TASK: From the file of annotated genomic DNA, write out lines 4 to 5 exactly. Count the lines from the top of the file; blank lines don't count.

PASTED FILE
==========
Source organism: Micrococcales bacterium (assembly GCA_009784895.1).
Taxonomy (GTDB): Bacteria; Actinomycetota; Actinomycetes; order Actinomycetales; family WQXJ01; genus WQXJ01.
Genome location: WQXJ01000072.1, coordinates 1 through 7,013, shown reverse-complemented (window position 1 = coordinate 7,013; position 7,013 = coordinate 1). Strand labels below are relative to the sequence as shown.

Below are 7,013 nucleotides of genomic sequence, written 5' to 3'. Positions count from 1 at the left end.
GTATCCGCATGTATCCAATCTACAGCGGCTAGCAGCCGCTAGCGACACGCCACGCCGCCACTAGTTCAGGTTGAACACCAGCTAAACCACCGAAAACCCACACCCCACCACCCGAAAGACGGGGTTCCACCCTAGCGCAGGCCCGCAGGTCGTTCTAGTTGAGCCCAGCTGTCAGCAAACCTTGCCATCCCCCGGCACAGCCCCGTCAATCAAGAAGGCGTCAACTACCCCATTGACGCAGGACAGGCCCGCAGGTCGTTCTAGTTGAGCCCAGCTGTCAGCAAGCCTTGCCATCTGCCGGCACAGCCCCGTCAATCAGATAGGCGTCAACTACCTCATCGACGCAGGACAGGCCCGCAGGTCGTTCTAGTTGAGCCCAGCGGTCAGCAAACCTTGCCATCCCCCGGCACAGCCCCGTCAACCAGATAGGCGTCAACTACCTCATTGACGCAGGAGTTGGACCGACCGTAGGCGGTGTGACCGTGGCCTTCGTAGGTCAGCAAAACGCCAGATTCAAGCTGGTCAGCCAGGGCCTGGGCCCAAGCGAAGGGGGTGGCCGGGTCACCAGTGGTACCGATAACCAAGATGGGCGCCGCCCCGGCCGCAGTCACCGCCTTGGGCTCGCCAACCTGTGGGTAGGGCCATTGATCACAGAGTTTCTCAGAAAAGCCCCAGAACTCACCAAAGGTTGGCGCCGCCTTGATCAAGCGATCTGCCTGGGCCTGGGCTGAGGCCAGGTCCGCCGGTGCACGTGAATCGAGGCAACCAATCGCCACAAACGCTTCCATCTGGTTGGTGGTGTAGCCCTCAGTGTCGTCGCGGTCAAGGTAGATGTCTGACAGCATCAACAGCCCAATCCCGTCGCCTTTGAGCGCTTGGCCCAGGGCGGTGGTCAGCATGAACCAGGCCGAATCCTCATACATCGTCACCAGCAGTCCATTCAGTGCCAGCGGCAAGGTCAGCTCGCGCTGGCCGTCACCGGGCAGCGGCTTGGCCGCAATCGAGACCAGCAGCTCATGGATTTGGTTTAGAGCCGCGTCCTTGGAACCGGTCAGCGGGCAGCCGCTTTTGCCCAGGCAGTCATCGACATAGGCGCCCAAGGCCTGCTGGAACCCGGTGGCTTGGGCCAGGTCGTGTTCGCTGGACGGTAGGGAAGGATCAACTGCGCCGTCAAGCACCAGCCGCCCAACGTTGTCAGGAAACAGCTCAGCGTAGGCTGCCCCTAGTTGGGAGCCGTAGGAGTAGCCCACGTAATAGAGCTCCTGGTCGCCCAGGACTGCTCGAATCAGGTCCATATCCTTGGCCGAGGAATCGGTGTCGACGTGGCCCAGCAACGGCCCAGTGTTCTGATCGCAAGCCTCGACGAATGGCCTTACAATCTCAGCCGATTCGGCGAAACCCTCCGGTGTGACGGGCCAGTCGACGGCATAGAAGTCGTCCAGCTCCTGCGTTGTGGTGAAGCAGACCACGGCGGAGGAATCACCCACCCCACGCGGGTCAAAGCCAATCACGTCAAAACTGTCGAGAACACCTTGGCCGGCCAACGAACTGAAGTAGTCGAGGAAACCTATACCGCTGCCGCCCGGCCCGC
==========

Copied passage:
Below are 7,013 nucleotides of genomic sequence, written 5' to 3'. Positions count from 1 at the left end.
GTATCCGCATGTATCCAATCTACAGCGGCTAGCAGCCGCTAGCGACACGCCACGCCGCCACTAGTTCAGGTTGAACACCAGCTAAACCACCGAAAACCCACACCCCACCACCCGAAAGACGGGGTTCCACCCTAGCGCAGGCCCGCAGGTCGTTCTAGTTGAGCCCAGCTGTCAGCAAACCTTGCCATCCCCCGGCACAGCCCCGTCAATCAAGAAGGCGTCAACTACCCCATTGACGCAGGACAGGCCCGCAGGTCGTTCTAGTTGAGCCCAGCTGTCAGCAAGCCTTGCCATCTGCCGGCACAGCCCCGTCAATCAGATAGGCGTCAACTACCTCATCGACGCAGGACAGGCCCGCAGGTCGTTCTAGTTGAGCCCAGCGGTCAGCAAACCTTGCCATCCCCCGGCACAGCCCCGTCAACCAGATAGGCGTCAACTACCTCATTGACGCAGGAGTTGGACCGACCGTAGGCGGTGTGACCGTGGCCTTCGTAGGTCAGCAAAACGCCAGATTCAAGCTGGTCAGCCAGGGCCTGGGCCCAAGCGAAGGGGGTGGCCGGGTCACCAGTGGTACCGATAACCAAGATGGGCGCCGCCCCGGCCGCAGTCACCGCCTTGGGCTCGCCAACCTGTGGGTAGGGCCATTGATCACAGAGTTTCTCAGAAAAGCCCCAGAACTCACCAAAGGTTGGCGCCGCCTTGATCAAGCGATCTGCCTGGGCCTGGGCTGAGGCCAGGTCCGCCGGTGCACGTGAATCGAGGCAACCAATCGCCACAAACGCTTCCATCTGGTTGGTGGTGTAGCCCTCAGTGTCGTCGCGGTCAAGGTAGATGTCTGACAGCATCAACAGCCCAATCCCGTCGCCTTTGAGCGCTTGGCCCAGGGCGGTGGTCAGCATGAACCAGGCCGAATCCTCATACATCGTCACCAGCAGTCCATTCAGTGCCAGCGGCAAGGTCAGCTCGCGCTGGCCGTCACCGGGCAGCGGCTTGGCCGCAATCGAGACCAGCAGCTCATGGATTTGGTTTAGAGCCGCGTCCTTGGAACCGGTCAGCGGGCAGCCGCTTTTGCCCAGGCAGTCATCGACATAGGCGCCCAAGGCCTGCTGGAACCCGGTGGCTTGGGCCAGGTCGTGTTCGCTGGACGGTAGGGAAGGATCAACTGCGCCGTCAAGCACCAGCCGCCCAACGTTGTCAGGAAACAGCTCAGCGTAGGCTGCCCCTAGTTGGGAGCCGTAGGAGTAGCCCACGTAATAGAGCTCCTGGTCGCCCAGGACTGCTCGAATCAGGTCCATATCCTTGGCCGAGGAATCGGTGTCGACGTGGCCCAGCAACGGCCCAGTGTTCTGATCGCAAGCCTCGACGAATGGCCTTACAATCTCAGCCGATTCGGCGAAACCCTCCGGTGTGACGGGCCAGTCGACGGCATAGAAGTCGTCCAGCTCCTGCGTTGTGGTGAAGCAGACCACGGCGGAGGAATCACCCACCCCACGCGGGTCAAAGCCAATCACGTCAAAACTGTCGAGAACACCTTGGCCGGCCAACGAACTGAAGTAGTCGAGGAAACCTATACCGCTGCCGCCCGGCCCGC